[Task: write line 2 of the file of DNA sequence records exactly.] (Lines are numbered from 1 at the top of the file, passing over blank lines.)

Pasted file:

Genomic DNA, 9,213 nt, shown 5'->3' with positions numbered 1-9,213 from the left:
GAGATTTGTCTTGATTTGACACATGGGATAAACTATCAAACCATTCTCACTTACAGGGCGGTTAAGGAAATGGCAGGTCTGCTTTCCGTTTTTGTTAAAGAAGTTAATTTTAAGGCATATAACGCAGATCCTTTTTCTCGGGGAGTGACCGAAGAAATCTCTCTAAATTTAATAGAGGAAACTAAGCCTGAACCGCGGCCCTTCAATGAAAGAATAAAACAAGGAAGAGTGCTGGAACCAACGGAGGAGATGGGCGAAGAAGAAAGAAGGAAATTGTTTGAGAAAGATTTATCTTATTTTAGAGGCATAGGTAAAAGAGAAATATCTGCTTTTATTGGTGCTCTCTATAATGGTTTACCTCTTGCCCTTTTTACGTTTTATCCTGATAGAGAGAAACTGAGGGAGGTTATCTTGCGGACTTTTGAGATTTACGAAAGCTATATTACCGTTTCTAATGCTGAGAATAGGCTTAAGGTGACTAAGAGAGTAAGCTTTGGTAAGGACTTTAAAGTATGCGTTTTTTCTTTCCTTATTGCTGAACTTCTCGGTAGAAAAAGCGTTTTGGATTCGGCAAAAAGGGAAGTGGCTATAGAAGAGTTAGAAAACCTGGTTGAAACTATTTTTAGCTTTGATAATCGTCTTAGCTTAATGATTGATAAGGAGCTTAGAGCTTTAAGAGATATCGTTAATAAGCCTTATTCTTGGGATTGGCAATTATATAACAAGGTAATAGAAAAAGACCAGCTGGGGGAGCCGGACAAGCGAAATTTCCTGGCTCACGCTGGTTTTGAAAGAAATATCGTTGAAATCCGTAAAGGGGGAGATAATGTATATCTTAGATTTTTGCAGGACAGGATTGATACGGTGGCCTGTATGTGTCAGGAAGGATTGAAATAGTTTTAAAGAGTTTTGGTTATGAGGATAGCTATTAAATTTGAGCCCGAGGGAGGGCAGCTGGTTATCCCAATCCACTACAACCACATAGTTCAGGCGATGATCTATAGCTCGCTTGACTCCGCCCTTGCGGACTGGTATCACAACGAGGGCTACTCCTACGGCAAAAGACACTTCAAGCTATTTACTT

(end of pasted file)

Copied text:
GAGATTTGTCTTGATTTGACACATGGGATAAACTATCAAACCATTCTCACTTACAGGGCGGTTAAGGAAATGGCAGGTCTGCTTTCCGTTTTTGTTAAAGAAGTTAATTTTAAGGCATATAACGCAGATCCTTTTTCTCGGGGAGTGACCGAAGAAATCTCTCTAAATTTAATAGAGGAAACTAAGCCTGAACCGCGGCCCTTCAATGAAAGAATAAAACAAGGAAGAGTGCTGGAACCAACGGAGGAGATGGGCGAAGAAGAAAGAAGGAAATTGTTTGAGAAAGATTTATCTTATTTTAGAGGCATAGGTAAAAGAGAAATATCTGCTTTTATTGGTGCTCTCTATAATGGTTTACCTCTTGCCCTTTTTACGTTTTATCCTGATAGAGAGAAACTGAGGGAGGTTATCTTGCGGACTTTTGAGATTTACGAAAGCTATATTACCGTTTCTAATGCTGAGAATAGGCTTAAGGTGACTAAGAGAGTAAGCTTTGGTAAGGACTTTAAAGTATGCGTTTTTTCTTTCCTTATTGCTGAACTTCTCGGTAGAAAAAGCGTTTTGGATTCGGCAAAAAGGGAAGTGGCTATAGAAGAGTTAGAAAACCTGGTTGAAACTATTTTTAGCTTTGATAATCGTCTTAGCTTAATGATTGATAAGGAGCTTAGAGCTTTAAGAGATATCGTTAATAAGCCTTATTCTTGGGATTGGCAATTATATAACAAGGTAATAGAAAAAGACCAGCTGGGGGAGCCGGACAAGCGAAATTTCCTGGCTCACGCTGGTTTTGAAAGAAATATCGTTGAAATCCGTAAAGGGGGAGATAATGTATATCTTAGATTTTTGCAGGACAGGATTGATACGGTGGCCTGTATGTGTCAGGAAGGATTGAAATAGTTTTAAAGAGTTTTGGTTATGAGGATAGCTATTAAATTTGAGCCCGAGGGAGGGCAGCTGGTTATCCCAATCCACTACAACCACATAGTTCAGGCGATGATCTATAGCTCGCTTGACTCCGCCCTTGCGGACTGGTATCACAACGAGGGCTACTCCTACGGCAAAAGACACTTCAAGCTATTTACTT